How I underestimated week five
They don’t call them the blues for nothing
Up until last week, I was a denier.
I don’t mean I was arguing that the ice caps weren’t melting, or that a horrific Historical event didn’t take place. But I was a naive and fresh-faced first year, without the workload of any mathematical or scientific tripos to contend with. I believed that ‘Week Five Blues’ didn’t exist, and was simply a social construct whereupon people had meltdowns because they felt that it was the done thing. And I know that sounds ridiculous.
But forgive me for being cynical. I’m pretty sure I’ve been in perpetual crisis since about Week Three. Why should this week be any more horrific than the time I had to write 600 words on a single heroic couplet?
Plus, I had already fallen victim to the dangers of crowd following earlier this term.
Having felt like crap for the first week and a half, and dutifully ignoring everyone who told me to go and see the college nurse (I had paracetamol – I’m no weak bitch) I then submitted after missing one lecture of the only series I truly care about.
I’d been avoiding the nurse because I’d convinced myself that my cold, sore throat, and sudden inability to peel my eyes open in the morning was just a malevolent form of Freshers’ Flu, and I was complaining over nothing. Not, I should add, an unusual occurrence.
Turns out that I actually had sinusitis and conjunctivitis. But for once in my life, I wasn’t being unreasonably dramatic. Had I not been aware of Freshers’ Flu and the expectation that everyone falls prey to it unless they’ve got an immune system of steel, I would’ve probably gone to the doctors.
This is how I reached my suspicion about Week Five. I decided, once and for all, that I was a strong, independent (but still living in catered accommodation) woman, and I wasn’t going to have a breakdown simply because it was some sort of Cambridge tradition.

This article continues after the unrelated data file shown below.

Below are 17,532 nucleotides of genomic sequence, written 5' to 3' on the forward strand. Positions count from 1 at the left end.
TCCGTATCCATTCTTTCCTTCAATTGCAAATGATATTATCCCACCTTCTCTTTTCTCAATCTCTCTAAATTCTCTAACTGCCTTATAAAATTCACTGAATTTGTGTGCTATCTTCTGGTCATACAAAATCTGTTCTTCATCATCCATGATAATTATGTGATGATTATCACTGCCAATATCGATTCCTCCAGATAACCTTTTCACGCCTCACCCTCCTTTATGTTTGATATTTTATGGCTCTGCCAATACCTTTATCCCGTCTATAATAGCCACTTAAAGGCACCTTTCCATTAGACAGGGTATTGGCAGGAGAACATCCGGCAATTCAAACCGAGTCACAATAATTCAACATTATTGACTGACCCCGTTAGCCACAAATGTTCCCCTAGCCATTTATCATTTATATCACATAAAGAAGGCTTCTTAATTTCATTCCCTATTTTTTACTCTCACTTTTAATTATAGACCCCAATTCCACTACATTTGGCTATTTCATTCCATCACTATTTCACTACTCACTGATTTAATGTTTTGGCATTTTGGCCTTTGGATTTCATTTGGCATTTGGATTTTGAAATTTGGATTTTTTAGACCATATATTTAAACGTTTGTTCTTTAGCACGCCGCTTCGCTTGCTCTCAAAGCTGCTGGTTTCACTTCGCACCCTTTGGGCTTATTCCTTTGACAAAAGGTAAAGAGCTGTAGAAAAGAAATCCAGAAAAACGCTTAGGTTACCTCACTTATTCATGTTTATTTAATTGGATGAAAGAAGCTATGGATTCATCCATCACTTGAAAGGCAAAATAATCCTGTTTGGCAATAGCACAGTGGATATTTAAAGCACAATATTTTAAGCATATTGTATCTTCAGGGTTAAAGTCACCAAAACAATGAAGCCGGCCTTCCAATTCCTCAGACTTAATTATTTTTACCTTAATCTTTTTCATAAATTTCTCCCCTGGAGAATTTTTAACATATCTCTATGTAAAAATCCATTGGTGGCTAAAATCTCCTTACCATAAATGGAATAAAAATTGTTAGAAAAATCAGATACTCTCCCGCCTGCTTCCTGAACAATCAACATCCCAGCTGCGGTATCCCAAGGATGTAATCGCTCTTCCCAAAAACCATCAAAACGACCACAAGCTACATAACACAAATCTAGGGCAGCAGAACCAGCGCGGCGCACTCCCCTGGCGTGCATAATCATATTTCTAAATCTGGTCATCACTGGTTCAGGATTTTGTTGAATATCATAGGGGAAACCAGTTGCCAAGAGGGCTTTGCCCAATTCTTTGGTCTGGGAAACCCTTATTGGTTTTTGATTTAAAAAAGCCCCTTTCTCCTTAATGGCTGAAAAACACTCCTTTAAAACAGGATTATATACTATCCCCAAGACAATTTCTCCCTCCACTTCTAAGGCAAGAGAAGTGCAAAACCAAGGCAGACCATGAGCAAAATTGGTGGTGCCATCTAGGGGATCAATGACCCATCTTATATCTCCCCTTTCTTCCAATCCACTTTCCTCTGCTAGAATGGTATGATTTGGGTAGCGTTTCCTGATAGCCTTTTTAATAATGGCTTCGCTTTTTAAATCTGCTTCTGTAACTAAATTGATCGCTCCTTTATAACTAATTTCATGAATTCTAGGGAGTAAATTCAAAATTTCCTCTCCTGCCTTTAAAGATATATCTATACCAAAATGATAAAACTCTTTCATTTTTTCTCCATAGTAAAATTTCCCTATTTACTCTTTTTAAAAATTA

So I coasted through the first few days of Week Five unscathed, and feeling pretty damn smug about it. The workload was manageable (but I am an English student, I know) and I saw no cause to sink into despair.
And then, around midweek, I crashed.
I woke up unable to leave my room. My anxiety was at an all-time high, and I considered missing a supervision. For the first time since arriving in Cambridge, I was so consumed by my perceptions of my own inadequacy that I was immobile, lying on the floor.
In trying so hard to escape the clutches of something that I had convinced myself was a conforming to social expectation, I hadn’t noticed what was happening to me.
We all know – and sometimes despise – the fast-paced life here. Terms appear to pass in a blur, and five hours’ sleep is considered the norm. We all inadvertently take on more than we can stand, whether suffering from FOMO or desperately attempting to pad out that lacklustre CV before summer internship application season.
My Week Five blues experience wasn’t triggered by academic overload, but the realisation that I’d taken on too much. My ambition had certainly gotten the better of me, and in terms of extracurriculars I was spreading myself far too thinly. I felt as though I was everywhere at once, whilst simultaneously achieving nothing.
Cambridge comes with the expectation to grab all the opportunities which are even slightly relevant to the career in which you’re interested. It’s inevitable that we’ll all feel close to breaking point at some time during our Cambridge lives, and it won’t always be during Week Five.
Week Five Blues do definitely exist, and if this week has taught me anything, it’s that. You’re no longer stumbling around with uncertainty during the first week, and it’s not yet winding down towards the holidays.
I’ll be prepared for Week Five next time – and I’ll probably listen to people when they next tell me to see the college nurse.